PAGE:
Excellent paper.

“we describe the first native RNA sequence of SARS-CoV-2 [using direct nanopore sequencing], detailing the coronaviral transcriptome [all the RNA, mRNA, sgRNA, made by the virus] and epitranscriptome [all marked up RNA used by the virus]” https://www.biorxiv.org/content/10.1101/2020.03.05.976167v2
“Many features of SARS-CoV-2 biology are captured in these direct RNA sequence data, 100 including the transcriptome, as well as RNA base modifications or ‘epitranscriptome’.”

So there is a lot of data but now you have to find the ones the CoV might use so ...
Imagine a reel to reel magnetic tape.

On the reel the tape starts with a white header, then magnetic tape and finishes in a black trailer.

But as you spool the tape you notice that the magnetic tape is broken up into sections each with a header, more tape and a trailer.
Coronaviruses are large virus in the family nidovirus.

Nido is latin for nest because their genome is “nested”: inside the whole genome which has a header and a polyadenolated (long set of AAAAAAAAA) trailer are long chunks which has parts that also have headers and trailers.
This is (very roughly) what they’re talking about in lines 58-73 in the paper and why conventional RT-PCR doesn’t collect all the data you’d need to understand the full transcriptome (all the expressed RNA with all it’s various uses).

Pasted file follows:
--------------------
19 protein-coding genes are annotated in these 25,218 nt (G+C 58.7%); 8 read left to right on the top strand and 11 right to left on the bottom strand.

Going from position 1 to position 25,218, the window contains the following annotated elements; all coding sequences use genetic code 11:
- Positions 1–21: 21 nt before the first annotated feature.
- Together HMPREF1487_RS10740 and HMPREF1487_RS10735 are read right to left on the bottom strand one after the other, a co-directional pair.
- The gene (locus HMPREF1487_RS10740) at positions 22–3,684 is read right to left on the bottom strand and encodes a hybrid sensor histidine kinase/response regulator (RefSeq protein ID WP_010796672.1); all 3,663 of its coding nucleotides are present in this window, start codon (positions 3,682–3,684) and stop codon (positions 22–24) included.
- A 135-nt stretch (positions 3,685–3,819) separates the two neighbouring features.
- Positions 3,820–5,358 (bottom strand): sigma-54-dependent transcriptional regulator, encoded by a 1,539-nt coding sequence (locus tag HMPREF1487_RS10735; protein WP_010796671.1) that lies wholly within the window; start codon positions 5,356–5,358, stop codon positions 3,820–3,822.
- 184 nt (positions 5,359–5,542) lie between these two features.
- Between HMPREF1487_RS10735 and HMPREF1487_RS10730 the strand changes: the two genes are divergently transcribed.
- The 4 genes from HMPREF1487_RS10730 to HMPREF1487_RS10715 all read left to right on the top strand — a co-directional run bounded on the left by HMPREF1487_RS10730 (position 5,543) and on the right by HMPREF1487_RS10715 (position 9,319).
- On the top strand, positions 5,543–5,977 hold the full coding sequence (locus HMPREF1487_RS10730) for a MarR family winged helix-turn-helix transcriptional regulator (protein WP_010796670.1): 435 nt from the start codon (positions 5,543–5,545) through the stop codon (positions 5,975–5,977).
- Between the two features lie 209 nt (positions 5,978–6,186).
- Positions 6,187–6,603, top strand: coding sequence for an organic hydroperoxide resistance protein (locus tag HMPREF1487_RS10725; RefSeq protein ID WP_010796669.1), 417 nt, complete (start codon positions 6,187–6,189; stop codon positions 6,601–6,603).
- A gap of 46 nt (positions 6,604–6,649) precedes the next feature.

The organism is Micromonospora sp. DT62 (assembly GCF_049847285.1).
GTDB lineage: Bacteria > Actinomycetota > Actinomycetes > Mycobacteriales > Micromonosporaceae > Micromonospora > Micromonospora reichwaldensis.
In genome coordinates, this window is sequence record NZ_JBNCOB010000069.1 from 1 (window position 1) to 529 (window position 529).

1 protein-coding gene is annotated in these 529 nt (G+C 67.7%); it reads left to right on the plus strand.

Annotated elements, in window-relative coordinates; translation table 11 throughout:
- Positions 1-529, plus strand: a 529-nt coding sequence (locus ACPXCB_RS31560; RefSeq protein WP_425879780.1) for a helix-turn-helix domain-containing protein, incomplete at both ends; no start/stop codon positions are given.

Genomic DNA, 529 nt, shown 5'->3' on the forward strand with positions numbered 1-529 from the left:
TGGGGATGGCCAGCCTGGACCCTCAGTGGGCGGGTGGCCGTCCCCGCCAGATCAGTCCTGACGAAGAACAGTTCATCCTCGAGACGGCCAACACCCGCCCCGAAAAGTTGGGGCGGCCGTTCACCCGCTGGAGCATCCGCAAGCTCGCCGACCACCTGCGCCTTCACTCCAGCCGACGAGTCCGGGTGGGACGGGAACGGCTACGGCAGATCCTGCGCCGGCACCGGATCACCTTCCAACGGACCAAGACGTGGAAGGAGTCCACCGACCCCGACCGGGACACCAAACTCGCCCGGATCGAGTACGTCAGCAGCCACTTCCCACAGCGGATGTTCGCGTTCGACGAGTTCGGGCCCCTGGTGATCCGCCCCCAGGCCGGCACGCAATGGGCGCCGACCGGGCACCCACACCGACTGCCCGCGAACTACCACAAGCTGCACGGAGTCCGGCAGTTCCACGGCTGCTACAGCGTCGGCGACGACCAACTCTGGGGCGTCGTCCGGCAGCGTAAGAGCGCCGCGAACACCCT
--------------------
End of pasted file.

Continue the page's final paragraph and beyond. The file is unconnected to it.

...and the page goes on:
“cellular-derived material generated 680,347 reads, comprising 860Mb of sequence information. Aligning to the genome of the cultured SARS-CoV-2 isolate, a subset of reads were attributed to coronavirus sequences (28.9%), comprising 367Mb of sequences from the 30kbase genome.”
“Of these, a number had lengths >20,000 bases, capturing the majority of the 91 SARS-CoV-2 genome on a single molecule. This direct RNA sequencing approach 92 generated an average 12,230 fold coverage of the coronaviral genome”

It doesn’t get all of the genome all of the time!
“To define the transcriptome, the shared 5’ leader sequence was used as a marker to identify intact transcripts, these corresponding to subgenomic mRNAs and having a low abundance in the virion-derived data”

Grep (look, for you non-Unix people) for the headers!
“In SARS, ORF7a and ORF7b are encoded on a shared subgenomic mRNA, with translation of ORF7b being achieved through ribosome leaky scanning, explaining the absence of a dedicated ORF7b-encoding subgenomic mRNA”

It’s flaky but it works but ...
“ORF10 is the last predicted coding sequence upstream of the poly-A sequence, and the shortest of the predicted coding sequences at 117 bases in length. ORF10 also has no annotated function, and the encoded peptide does not appear in SARS-CoV-2 proteomes”

So ORF10 not used?
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